Alternet has an interview with Princeton economist and New York Times columnist Paul Krugman. The leader says it’s about how Krugman thinks “the right-wing media machine is destroying social progress.”

Here’s Alternet interviewer Rory O’Connor’s introduction to his piece:

 “It’s more than a bit surprising when the guy from the New York Times sounds more radical than anyone else in the room, but Krugman and his twice-weekly column have been more consistently surprising and radically different than anything else allowed to appear in the Times (or indeed anywhere else in the so-called “mainstream media”) for so long that even Krugman himself no longer seems surprised by the force of his own outrage.”

“He certainly pulled no punches during our conversation, stating in a forthright manner his opinions on such controversial topics as truth and lies in the newsroom (“The Big Lies are all on the right”), media bias (“A large part of it is in fact right-wing bias, because they are effectively part of the right wing”) and corporate pressure (“It’s very clear that when the parent companies of the major news sources have issues at stake before the federal government … this definitely influences the coverage.) Perhaps the fact that he’s a tenured professor at Princeton — and not a professional journalist still on the make — has freed Krugman to speak truth to naked emperors and Times readers on a biweekly basis.”

Krugman’s an interesting and impressive thinker, and the interview is an interesting read. But I do think Alternet’s usual simplistic take on issues is also a tad naive — and that Alternet is more than a tad ingenuous in its incessant dissing of all mainstream media. It’s the tattered, beleagured remnants of mainstream media, after all, that are allowing doing what investigative reporting is still done — and is also giving Krugman space.


Alternet has an interview with Princeton economist and New York Times columnist Paul Krugman. The leader says it’s about how Krugman thinks “the right-wing media machine is destroying social progress.”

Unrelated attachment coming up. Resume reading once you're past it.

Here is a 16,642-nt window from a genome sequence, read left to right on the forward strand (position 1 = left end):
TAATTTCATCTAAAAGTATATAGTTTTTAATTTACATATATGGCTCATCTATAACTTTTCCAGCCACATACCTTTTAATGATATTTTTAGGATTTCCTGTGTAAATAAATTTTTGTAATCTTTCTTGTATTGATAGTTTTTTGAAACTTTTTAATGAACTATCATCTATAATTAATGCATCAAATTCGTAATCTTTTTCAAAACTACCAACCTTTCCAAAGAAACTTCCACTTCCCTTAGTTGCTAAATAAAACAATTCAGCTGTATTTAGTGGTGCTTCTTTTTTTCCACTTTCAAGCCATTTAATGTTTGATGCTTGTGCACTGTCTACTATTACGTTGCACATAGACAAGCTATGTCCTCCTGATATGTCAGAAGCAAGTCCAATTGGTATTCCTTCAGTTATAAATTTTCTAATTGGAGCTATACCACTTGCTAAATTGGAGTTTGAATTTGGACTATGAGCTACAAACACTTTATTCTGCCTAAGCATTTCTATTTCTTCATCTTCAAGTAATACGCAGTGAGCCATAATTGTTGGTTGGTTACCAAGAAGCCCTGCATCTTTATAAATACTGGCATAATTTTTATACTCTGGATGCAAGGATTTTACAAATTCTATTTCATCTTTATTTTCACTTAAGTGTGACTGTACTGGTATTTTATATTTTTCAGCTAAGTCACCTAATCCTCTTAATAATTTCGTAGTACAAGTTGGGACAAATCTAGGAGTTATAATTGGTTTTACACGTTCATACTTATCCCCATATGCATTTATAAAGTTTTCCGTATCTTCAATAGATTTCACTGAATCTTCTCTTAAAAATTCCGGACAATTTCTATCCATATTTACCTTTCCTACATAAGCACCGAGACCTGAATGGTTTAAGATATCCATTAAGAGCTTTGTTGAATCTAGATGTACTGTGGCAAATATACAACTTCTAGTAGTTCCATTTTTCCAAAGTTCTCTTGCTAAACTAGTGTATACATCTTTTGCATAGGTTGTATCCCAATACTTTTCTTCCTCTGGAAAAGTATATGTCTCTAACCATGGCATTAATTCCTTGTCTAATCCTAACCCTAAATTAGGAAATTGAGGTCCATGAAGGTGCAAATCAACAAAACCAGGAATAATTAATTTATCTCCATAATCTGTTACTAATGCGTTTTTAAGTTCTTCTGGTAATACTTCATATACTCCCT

Here’s Alternet interviewer Rory O’Connor’s introduction to his piece:

 “It’s more than a bit surprising when the guy from the New York Times sounds more radical than anyone else in the room, but Krugman and his twice-weekly column have been more consistently surprising and radically different than anything else allowed to appear in the Times (or indeed anywhere else in the so-called “mainstream media”) for so long that even Krugman himself no longer seems surprised by the force of his own outrage.”

“He certainly pulled no punches during our conversation, stating in a forthright manner his opinions on such controversial topics as truth and lies in the newsroom (“The Big Lies are all on the right”), media bias (“A large part of it is in fact right-wing bias, because they are effectively part of the right wing”) and corporate pressure (“It’s very clear that when the parent companies of the major news sources have issues at stake before the federal government … this definitely influences the coverage.) Perhaps the fact that he’s a tenured professor at Princeton — and not a professional journalist still on the make — has freed Krugman to speak truth to naked emperors and Times readers on a biweekly basis.”

Krugman’s an interesting and impressive thinker, and the interview is an interesting read. But I do think Alternet’s usual simplistic take on issues is also a tad naive — and that Alternet is more than a tad ingenuous in its incessant dissing of all mainstream media. It’s the tattered, beleagured remnants of mainstream media, after all, that are allowing doing what investigative reporting is still done — and is also giving Krugman space.

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